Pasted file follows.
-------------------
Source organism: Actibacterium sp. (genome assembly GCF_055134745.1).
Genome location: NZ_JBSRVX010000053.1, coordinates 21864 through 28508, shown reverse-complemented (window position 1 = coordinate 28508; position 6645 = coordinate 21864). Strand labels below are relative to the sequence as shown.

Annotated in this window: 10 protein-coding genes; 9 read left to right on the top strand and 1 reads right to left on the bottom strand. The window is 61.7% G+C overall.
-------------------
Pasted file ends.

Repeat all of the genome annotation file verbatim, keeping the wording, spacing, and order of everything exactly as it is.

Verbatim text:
Source organism: Actibacterium sp. (genome assembly GCF_055134745.1).
Genome location: NZ_JBSRVX010000053.1, coordinates 21864 through 28508, shown reverse-complemented (window position 1 = coordinate 28508; position 6645 = coordinate 21864). Strand labels below are relative to the sequence as shown.

Annotated in this window: 10 protein-coding genes; 9 read left to right on the top strand and 1 reads right to left on the bottom strand. The window is 61.7% G+C overall.